In piriformis syndrome, sensory, motor, and deep tendon reflexes are normal. The piriformis should be palpated as well just posterior to the hip joint and in the area of the greater sciatic notch.   Straight leg raise may also be positive although there is variable sensitivity and specificity for this provocative maneuver.

There are individual tests that stretch the piriformis and can be used to help aid in the diagnosis of exclusion. One of these is the Freiberg sign, which is performed by putting the hip in extension and internal rotation and having the patient externally rotate against resistance. The positive exam will reproduce pain around the piriformis. This test will have positive results in up to 63% of patients. Another individual test called the Pace sign is performed by resisting abduction and external rotation of the hip while the patient is in a seated position. Pace sign occurs in 30% to 74% in piriformis syndrome. FAIR test or also known as the piriformis stretch may elicit pain. Beatty sign has also been described and is accomplished by elevating the flexed leg on the irritated side while the patient lies on the asymptomatic side. Pain and reproduction of the symptoms are a positive test result.


No definitive diagnostic criteria has been validated and established for piriformis syndrome.  It remains a diagnosis of exclusion, but many of the following exam findings can aid the clinician in honing in on this diagnosis:

  • Unilateral or bilateral buttock pain with fluctuating periods of pain throughout the day
  • No lower back pain, 
  • No pain upon palpation of axial spine
  • Negative results for straight leg raise
  • Prolonged sitting triggering gluteal pain or sciatica
  • Fluctuating sciatica through the course of the day
  • Buttock pain near projection of the piriformis reproduced by FAIR or Freiberg sign or Beatty sign, or palpitations
  • The absence of perineal irradiation
  • Sciatica reproduced by FAIR, Freiberg sign, or Beatty sign.

Standard radiographs of the pelvis and hip should be done to rule out underlying hip pathology. MRI of the lumbar spine is also recommended to evaluate for a discogenic causes of lumbar radiculopathy and to rule out other sources of compression (e.g. soft tissue tumors or masses).  MRI can also evaluate for spinal stenosis, herniated disks, facet arthrosis, SI joint pathology, occult pelvic fractures, and any surrounding tendinopathies or bursitides.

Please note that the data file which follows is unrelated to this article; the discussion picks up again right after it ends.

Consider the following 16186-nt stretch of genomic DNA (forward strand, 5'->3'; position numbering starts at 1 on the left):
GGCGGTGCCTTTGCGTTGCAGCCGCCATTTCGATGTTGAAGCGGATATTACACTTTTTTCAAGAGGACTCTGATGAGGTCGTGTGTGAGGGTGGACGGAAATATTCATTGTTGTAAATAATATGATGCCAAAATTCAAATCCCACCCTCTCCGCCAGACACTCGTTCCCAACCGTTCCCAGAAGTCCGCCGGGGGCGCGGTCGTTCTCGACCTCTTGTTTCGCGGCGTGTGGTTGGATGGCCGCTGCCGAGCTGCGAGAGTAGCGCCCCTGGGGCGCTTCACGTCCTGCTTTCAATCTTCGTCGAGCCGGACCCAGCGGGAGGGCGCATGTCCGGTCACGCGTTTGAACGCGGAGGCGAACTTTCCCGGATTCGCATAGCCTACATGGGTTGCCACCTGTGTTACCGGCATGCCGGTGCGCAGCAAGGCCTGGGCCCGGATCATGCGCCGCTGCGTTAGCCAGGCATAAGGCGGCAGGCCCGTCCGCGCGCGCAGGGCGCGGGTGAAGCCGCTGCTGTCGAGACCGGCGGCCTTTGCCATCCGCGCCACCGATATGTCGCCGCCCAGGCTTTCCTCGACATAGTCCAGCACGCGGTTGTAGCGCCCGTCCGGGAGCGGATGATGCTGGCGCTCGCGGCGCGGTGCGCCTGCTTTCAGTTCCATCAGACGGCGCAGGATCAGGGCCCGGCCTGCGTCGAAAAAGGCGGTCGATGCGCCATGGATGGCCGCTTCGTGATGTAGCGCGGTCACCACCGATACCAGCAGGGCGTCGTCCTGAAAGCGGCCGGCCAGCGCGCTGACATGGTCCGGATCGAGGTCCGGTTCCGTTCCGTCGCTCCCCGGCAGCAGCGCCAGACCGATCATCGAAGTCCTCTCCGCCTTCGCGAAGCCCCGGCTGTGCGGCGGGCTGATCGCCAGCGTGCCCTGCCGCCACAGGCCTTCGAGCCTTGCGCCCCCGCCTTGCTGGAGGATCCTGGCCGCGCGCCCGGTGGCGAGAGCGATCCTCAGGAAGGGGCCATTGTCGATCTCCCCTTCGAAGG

EMG is often normal in patients with acute piriformis syndrome presentations, however, chronically, EMG/NCS can be useful in identifying neuropathic changes and abnormal results in muscles innervated by the sciatic nerve [4].

Treatment / Management


Treatment for piriformis syndrome begins with nonoperative modalities including:

  • Oral analgesics (e.g. NSAIDs, muscle relaxants, and gabapentin)
  • Physical therapy: 
    • Regimens include nerve stretches, isometric exercises, gluteal muscle strengthening
  • Injections
    • Diagnostic and therapeutic modalities
    • Agents used include cortisone, local anesthetic, or botulinum toxin
    • A recent study reported positive outcomes in patients managed with physical therapy and Botulinum toxin injection 

Surgical treatment

  • Surgery is considered in refractory cases after exhausting nonoperative modalities
  • A 2005 study reported surgical outcomes in 64 patients managed with surgical intervention for refractory symptoms: [5]
    • 82% reported initial improvement
    • 76% had long-term positive outcomes
    • 92% of those managed with surgery returned to work or presurgical baseline activity levels within 2 weeks of the surgery

Enhancing Healthcare Team Outcomes

The diagnosis and management of piriformis syndrome is difficult and best done with a multidisciplinary team that consists of an orthopedic surgeon, neurologist, physiatrist, exercise physiologist and a pain specialist. Once the diagnosis is made, the general treatment is nonsurgical. Pain medications and the use of physical therapy help resolve the symptoms in the majority of patients. The primary care provider and nurse practitioner must educate the patient on changes in lifestyle that includes becoming more physically active, participating in exercise, losing weight, eating healthy and avoid sitting for prolonged periods. The overall outcomes for patients with piriformis syndrome is marked by remissions and relapses. The disorder has no cure and unless the lifestyle is changed, the symptoms continue to progress.[6][7] (Level V)


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[6] Jeong HS,Lee GY,Lee EG,Joe EG,Lee JW,Kang HS, Long-term assessment of clinical outcomes of ultrasound-guided steroid injections in patients with piriformis syndrome. Ultrasonography (Seoul, Korea). 2015 Jul;     [PubMed PMID: 25672769]